UNCF Pres. Lomax Challenges-African American Scientists And Science Students To Help Prepare The Next Generation
- Post 14 August 2011
- By Special to the Daily World
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European Union, 47 percent in China, and 38 percent in South Korea. The same trend is reflected among students studying STEM (science, technology, engineering and mathematics) as graduate and post-doctoral students. 33 percent of all U.S. STEM doctoral students in U.S. universities, and 57 percent of U.S. postdoctoral STEM fellows are foreign students on temporary visas. The UNCF/Merck Science Initiative thus represents a substantial continuing increase in the number of African Americans in the STEM fields.
Merck and UNCF began UMSI in 1995 with a 10-year, $20 million grant from the Merck Company Foundation and Merck Research Laboratories. The project was extended in 2006 with an additional $13 million grant and again earlier this year for $10.6 million over five years.
"Merck's global philosophy is to hire the best and most qualified talent available to help us develop and deliver novel medicines and vaccines that address unmet medical needs," said Peter S. Kim, president, Merck Research Laboratories. "We recognize that to achieve breakthrough science and innovation, we need diversity of thought and an inclusive culture so that everyone can contribute and grow to their full potential. Our longstanding partnership with the UNCF is an important element to our success."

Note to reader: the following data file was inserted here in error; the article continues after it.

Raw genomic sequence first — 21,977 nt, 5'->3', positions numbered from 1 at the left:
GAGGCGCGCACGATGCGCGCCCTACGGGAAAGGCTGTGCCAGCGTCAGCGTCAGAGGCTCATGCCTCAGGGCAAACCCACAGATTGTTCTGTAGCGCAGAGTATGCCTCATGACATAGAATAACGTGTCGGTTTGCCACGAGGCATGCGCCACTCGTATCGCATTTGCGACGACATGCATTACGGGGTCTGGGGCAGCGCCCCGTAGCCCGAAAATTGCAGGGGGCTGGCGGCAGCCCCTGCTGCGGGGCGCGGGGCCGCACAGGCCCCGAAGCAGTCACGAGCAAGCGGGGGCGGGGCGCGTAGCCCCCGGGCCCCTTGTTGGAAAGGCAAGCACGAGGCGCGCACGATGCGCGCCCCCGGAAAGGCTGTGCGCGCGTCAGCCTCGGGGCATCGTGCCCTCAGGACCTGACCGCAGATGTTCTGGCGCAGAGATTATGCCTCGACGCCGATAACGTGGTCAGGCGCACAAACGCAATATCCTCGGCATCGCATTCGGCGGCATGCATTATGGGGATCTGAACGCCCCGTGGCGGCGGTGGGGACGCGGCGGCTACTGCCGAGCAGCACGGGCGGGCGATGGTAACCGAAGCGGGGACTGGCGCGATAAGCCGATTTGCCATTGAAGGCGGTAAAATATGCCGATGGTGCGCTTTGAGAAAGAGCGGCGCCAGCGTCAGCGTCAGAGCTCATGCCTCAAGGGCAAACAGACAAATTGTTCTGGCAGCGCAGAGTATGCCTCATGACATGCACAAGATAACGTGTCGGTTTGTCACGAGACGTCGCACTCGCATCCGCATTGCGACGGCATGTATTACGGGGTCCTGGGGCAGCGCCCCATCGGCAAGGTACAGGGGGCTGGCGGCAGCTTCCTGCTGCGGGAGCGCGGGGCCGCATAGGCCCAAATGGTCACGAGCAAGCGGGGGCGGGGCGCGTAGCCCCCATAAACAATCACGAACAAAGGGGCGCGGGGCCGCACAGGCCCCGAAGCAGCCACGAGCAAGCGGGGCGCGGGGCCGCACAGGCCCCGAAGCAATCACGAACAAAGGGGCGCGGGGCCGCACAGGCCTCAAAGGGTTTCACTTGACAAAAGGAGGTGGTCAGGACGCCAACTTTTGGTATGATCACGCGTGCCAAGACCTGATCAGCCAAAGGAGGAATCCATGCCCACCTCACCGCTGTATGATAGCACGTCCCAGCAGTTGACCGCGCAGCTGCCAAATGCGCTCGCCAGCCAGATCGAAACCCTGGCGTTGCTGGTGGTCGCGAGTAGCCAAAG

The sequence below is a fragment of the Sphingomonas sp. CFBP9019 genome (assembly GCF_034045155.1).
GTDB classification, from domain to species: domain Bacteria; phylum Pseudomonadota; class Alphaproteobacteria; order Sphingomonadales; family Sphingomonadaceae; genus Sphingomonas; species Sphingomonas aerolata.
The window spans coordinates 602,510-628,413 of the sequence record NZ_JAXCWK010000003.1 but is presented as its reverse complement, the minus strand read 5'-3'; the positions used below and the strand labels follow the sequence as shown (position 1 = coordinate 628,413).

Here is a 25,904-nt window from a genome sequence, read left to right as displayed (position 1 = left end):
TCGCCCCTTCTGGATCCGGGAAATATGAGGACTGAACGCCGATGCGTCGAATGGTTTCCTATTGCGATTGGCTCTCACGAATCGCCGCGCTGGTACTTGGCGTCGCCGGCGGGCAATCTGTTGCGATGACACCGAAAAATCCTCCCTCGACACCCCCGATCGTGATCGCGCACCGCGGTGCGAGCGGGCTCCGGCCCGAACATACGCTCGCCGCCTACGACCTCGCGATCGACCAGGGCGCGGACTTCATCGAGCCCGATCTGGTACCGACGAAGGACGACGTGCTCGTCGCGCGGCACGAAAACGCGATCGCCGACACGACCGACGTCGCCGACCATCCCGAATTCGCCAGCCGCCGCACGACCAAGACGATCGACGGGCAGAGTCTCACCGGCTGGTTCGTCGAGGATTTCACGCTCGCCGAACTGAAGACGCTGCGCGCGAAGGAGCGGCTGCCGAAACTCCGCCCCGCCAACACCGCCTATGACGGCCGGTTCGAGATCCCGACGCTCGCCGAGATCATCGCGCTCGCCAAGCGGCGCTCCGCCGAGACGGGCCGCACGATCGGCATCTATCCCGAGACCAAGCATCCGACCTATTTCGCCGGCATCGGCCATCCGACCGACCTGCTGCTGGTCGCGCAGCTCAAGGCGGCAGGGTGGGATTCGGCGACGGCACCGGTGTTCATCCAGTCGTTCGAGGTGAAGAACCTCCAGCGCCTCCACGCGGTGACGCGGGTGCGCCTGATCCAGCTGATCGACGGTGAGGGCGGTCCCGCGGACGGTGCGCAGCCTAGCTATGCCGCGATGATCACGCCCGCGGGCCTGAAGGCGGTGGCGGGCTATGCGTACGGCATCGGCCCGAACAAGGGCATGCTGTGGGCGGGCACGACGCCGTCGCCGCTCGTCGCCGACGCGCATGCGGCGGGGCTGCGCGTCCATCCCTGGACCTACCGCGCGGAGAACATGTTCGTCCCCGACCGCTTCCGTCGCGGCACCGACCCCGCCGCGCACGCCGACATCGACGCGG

The 2011 UNCF/Merck Fellows receive awards ranging from $25,000 for undergraduate scholarship recipients to $92,000 for recipients of postdoctoral fellowships. In addition, the program's alumni have organized the Association of UNCF/Merck Fellows to facilitate continued professional growth. This network allows UNCF/Merck Fellows to collaborate in academia, government and the private sector to leverage their wealth of scientific, technical and biomedical knowledge and experience.
"The UNCF/Merck Science Initiative is more than an award that honors outstanding African American scientists," said Andra S. Stevenson, Ph.D., a Merck scientist and former UNCF/Merck Postdoctoral Fellow, "It recognizes our commitment as scientists to better the lives of those around us. Being a UNCF/Merck Fellow has opened doors to numerous invaluable opportunities including the position I hold now as a senior biologist at Merck. Serving in this capacity enables me to work as a member of large program teams that are working toward bringing life-changing treatments and cures to the world and its patients."
Support from the UNCF/Merck Science Initiative scholarships targets students entering their final undergraduate year, graduate students in their final two-to-three years of dissertation research, and postdoctoral Fellows continuing their research training. African American students in the life, physical and engineering sciences at American four-year colleges and universities are eligible to apply for the scholarship
To learn more about the UNCF/Merck Science Initiative, visit http://umsi.uncf.org/.